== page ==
Brandon : could you please bring this to Prof. Pitre's attention? If he elects not to reply please let us know.

        • David Nickol

          Setting aside the issue of respecting copyright (and it is a big issue), I suppose one could argue that Pitre would be perfectly capable of translating passages from the New Testament (and Old Testament?) himself, so "touching up" the RSVCE translation was just a labor-saving shortcut. If the RSVCE is adequate except for a word here and there, it's easier to "adapt" it than to translate from the original Greek. Copyright and intellectual-property issues aside, what harm can there be in changing thou art to you are?

          Unfortunately, in my opinion, there are places, particularly in the chapter "Jesus and the Jewish Messiah," and most specifically in passages from Daniel, in which I believe his "adaptations" are determined by his overall theory rather than his theory being based on the original text. And if you firmly believe that the Bible is to be read as one coherent work, then why shouldn't you take obscure passages from the Old Testament and "clarify" them based on what you think is clear in the New Testament?

          I should make it clear that Pitre and I are in fundamental disagreement about something critical. He believes there are explicit "prophecies" (predictions) about Jesus in the Old Testament, and I don't. I think he would see his "adaptations" as making the "prophecies" that are really there in the text more clearly visible. From my viewpoint, that is "doctoring" the text. But in fairness, I think he and those who find his interpretations convincing would not consider it illegitimate.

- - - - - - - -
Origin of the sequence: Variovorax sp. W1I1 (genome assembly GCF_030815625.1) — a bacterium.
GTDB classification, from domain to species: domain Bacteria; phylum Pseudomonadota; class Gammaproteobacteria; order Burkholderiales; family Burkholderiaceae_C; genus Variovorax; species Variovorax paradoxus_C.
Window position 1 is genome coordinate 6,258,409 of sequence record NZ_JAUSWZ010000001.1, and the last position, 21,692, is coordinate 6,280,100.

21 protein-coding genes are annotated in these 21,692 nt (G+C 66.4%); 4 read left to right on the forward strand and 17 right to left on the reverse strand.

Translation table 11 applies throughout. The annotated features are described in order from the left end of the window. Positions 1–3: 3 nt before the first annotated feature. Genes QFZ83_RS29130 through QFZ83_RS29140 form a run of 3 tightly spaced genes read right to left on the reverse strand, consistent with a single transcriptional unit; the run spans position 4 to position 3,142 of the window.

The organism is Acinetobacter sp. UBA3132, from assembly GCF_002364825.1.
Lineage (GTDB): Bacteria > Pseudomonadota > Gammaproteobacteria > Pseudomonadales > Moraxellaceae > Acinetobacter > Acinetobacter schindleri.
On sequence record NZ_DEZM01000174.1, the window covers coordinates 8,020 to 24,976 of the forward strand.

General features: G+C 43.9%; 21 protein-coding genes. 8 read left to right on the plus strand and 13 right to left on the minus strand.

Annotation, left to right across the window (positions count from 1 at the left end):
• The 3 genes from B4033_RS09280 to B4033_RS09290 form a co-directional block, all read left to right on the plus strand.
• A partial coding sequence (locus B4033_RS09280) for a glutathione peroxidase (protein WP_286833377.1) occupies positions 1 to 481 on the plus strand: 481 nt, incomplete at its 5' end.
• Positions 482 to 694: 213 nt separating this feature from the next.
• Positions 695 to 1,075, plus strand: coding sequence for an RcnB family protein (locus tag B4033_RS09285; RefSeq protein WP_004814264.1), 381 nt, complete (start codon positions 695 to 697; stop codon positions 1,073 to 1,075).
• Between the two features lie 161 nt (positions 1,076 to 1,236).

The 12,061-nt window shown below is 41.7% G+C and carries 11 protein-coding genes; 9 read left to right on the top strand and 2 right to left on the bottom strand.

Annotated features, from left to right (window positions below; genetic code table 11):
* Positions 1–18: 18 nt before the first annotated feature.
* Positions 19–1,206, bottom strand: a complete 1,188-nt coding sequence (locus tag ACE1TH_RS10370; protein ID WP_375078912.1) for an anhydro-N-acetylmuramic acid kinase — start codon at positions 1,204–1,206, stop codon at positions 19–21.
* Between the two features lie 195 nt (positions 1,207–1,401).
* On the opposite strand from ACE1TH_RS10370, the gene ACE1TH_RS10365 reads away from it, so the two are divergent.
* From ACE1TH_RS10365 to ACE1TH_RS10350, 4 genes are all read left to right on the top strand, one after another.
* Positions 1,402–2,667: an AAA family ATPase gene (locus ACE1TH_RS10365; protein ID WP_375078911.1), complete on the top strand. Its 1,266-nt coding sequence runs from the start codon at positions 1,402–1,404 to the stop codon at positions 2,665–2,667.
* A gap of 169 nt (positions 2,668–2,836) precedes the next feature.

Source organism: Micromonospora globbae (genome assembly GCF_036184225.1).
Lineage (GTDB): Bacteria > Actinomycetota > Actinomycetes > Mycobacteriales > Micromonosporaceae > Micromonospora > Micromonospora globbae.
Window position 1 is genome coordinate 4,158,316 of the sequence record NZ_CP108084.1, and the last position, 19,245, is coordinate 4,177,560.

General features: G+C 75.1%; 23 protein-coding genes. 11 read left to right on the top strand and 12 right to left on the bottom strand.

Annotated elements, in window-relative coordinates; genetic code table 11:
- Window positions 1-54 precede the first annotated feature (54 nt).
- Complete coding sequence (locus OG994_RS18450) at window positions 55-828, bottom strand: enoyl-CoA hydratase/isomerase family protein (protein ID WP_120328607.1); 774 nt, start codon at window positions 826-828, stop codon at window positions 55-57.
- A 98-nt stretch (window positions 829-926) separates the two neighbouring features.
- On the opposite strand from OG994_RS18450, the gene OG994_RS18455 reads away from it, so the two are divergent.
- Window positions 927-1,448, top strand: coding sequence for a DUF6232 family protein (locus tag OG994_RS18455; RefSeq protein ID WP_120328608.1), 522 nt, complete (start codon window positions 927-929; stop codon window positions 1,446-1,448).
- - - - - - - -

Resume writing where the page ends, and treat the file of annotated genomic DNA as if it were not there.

But having said that, "adapting" the Revised Standard Version" just isn't done. It is not merely a copyright issue, but also an issue of lending the authority of the RSV translation to your own work.

          As an aside, I find it very amusing that when I was in Catholic school, the RSV was a Protestant translation and was not to be looked at. My father was not a Catholic, and I looked on his copy of the Bible as taboo. I vaguely recall not merely knowing I should not read it, but being afraid of even touching it. Now the RSV (with a handful of the most minor changes possible to make it "Catholic") is the preferred translation among conservative Catholics.

          • Will

            As an aside, I find it very amusing that when I was in Catholic school, the RSV was a Protestant translation and was not to be looked at. My father was not a Catholic, and I looked on his copy of the Bible as taboo. I vaguely recall not merely knowing I should not read it, but being afraid of even touching it. Now the RSV (with a handful of the most minor changes possible to make it "Catholic") is the preferred translation among conservative Catholics.

            Lol, protestants do the same thing with Catholic Bibles, especially those that include non-Canonical books like the Apocrypha (how dare they contaminate the Bible with heresy). Maybe having a common enemy with we atheists/non-Christians will help them get over some of that, but I wouldn't hold my breath.